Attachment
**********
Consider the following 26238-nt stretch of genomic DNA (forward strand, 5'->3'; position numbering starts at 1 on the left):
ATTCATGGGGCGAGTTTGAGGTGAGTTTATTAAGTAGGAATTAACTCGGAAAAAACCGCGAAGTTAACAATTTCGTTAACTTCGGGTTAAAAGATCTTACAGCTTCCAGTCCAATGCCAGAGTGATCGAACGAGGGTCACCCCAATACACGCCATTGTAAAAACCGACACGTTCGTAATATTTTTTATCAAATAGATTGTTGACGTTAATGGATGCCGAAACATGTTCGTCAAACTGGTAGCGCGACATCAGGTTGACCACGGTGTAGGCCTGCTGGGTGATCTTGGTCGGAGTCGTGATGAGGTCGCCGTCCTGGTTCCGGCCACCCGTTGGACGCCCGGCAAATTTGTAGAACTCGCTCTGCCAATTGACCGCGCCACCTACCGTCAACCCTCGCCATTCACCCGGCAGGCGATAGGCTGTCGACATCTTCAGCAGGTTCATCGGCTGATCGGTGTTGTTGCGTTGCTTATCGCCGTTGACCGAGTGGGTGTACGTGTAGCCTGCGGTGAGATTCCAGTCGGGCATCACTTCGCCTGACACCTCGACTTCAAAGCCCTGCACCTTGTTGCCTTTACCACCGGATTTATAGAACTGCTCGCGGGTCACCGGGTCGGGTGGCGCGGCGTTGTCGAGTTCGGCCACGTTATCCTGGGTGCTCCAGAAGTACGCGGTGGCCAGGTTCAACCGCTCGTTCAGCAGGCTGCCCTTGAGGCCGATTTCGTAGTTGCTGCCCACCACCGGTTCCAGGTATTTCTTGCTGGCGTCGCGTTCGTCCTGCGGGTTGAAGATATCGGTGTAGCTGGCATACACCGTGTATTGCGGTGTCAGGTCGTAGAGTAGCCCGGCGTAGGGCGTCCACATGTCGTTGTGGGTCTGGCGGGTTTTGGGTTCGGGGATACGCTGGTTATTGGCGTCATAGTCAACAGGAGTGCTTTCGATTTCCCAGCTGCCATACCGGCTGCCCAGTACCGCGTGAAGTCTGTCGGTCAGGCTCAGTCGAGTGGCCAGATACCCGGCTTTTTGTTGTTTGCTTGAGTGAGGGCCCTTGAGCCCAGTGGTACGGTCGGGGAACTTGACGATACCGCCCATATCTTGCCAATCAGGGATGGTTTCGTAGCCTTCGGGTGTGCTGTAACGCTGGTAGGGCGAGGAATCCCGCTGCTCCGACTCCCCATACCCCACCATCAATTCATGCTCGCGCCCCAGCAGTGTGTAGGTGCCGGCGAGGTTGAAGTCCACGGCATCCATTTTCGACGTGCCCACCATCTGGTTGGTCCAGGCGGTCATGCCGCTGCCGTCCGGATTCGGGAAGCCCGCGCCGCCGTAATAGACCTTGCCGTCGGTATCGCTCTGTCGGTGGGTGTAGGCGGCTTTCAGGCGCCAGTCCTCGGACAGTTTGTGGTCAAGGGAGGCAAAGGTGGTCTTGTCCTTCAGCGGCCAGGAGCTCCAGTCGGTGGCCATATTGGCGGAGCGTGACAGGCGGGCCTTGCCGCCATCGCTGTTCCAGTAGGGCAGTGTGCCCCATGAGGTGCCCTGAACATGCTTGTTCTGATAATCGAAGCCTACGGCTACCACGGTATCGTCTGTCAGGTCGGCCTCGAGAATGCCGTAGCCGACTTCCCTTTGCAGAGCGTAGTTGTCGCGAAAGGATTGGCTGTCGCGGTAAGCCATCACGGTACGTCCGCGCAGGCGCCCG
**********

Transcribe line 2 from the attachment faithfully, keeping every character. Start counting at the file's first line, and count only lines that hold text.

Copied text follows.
ATTCATGGGGCGAGTTTGAGGTGAGTTTATTAAGTAGGAATTAACTCGGAAAAAACCGCGAAGTTAACAATTTCGTTAACTTCGGGTTAAAAGATCTTACAGCTTCCAGTCCAATGCCAGAGTGATCGAACGAGGGTCACCCCAATACACGCCATTGTAAAAACCGACACGTTCGTAATATTTTTTATCAAATAGATTGTTGACGTTAATGGATGCCGAAACATGTTCGTCAAACTGGTAGCGCGACATCAGGTTGACCACGGTGTAGGCCTGCTGGGTGATCTTGGTCGGAGTCGTGATGAGGTCGCCGTCCTGGTTCCGGCCACCCGTTGGACGCCCGGCAAATTTGTAGAACTCGCTCTGCCAATTGACCGCGCCACCTACCGTCAACCCTCGCCATTCACCCGGCAGGCGATAGGCTGTCGACATCTTCAGCAGGTTCATCGGCTGATCGGTGTTGTTGCGTTGCTTATCGCCGTTGACCGAGTGGGTGTACGTGTAGCCTGCGGTGAGATTCCAGTCGGGCATCACTTCGCCTGACACCTCGACTTCAAAGCCCTGCACCTTGTTGCCTTTACCACCGGATTTATAGAACTGCTCGCGGGTCACCGGGTCGGGTGGCGCGGCGTTGTCGAGTTCGGCCACGTTATCCTGGGTGCTCCAGAAGTACGCGGTGGCCAGGTTCAACCGCTCGTTCAGCAGGCTGCCCTTGAGGCCGATTTCGTAGTTGCTGCCCACCACCGGTTCCAGGTATTTCTTGCTGGCGTCGCGTTCGTCCTGCGGGTTGAAGATATCGGTGTAGCTGGCATACACCGTGTATTGCGGTGTCAGGTCGTAGAGTAGCCCGGCGTAGGGCGTCCACATGTCGTTGTGGGTCTGGCGGGTTTTGGGTTCGGGGATACGCTGGTTATTGGCGTCATAGTCAACAGGAGTGCTTTCGATTTCCCAGCTGCCATACCGGCTGCCCAGTACCGCGTGAAGTCTGTCGGTCAGGCTCAGTCGAGTGGCCAGATACCCGGCTTTTTGTTGTTTGCTTGAGTGAGGGCCCTTGAGCCCAGTGGTACGGTCGGGGAACTTGACGATACCGCCCATATCTTGCCAATCAGGGATGGTTTCGTAGCCTTCGGGTGTGCTGTAACGCTGGTAGGGCGAGGAATCCCGCTGCTCCGACTCCCCATACCCCACCATCAATTCATGCTCGCGCCCCAGCAGTGTGTAGGTGCCGGCGAGGTTGAAGTCCACGGCATCCATTTTCGACGTGCCCACCATCTGGTTGGTCCAGGCGGTCATGCCGCTGCCGTCCGGATTCGGGAAGCCCGCGCCGCCGTAATAGACCTTGCCGTCGGTATCGCTCTGTCGGTGGGTGTAGGCGGCTTTCAGGCGCCAGTCCTCGGACAGTTTGTGGTCAAGGGAGGCAAAGGTGGTCTTGTCCTTCAGCGGCCAGGAGCTCCAGTCGGTGGCCATATTGGCGGAGCGTGACAGGCGGGCCTTGCCGCCATCGCTGTTCCAGTAGGGCAGTGTGCCCCATGAGGTGCCCTGAACATGCTTGTTCTGATAATCGAAGCCTACGGCTACCACGGTATCGTCTGTCAGGTCGGCCTCGAGAATGCCGTAGCCGACTTCCCTTTGCAGAGCGTAGTTGTCGCGAAAGGATTGGCTGTCGCGGTAAGCCATCACGGTACGTCCGCGCAGGCGCCCG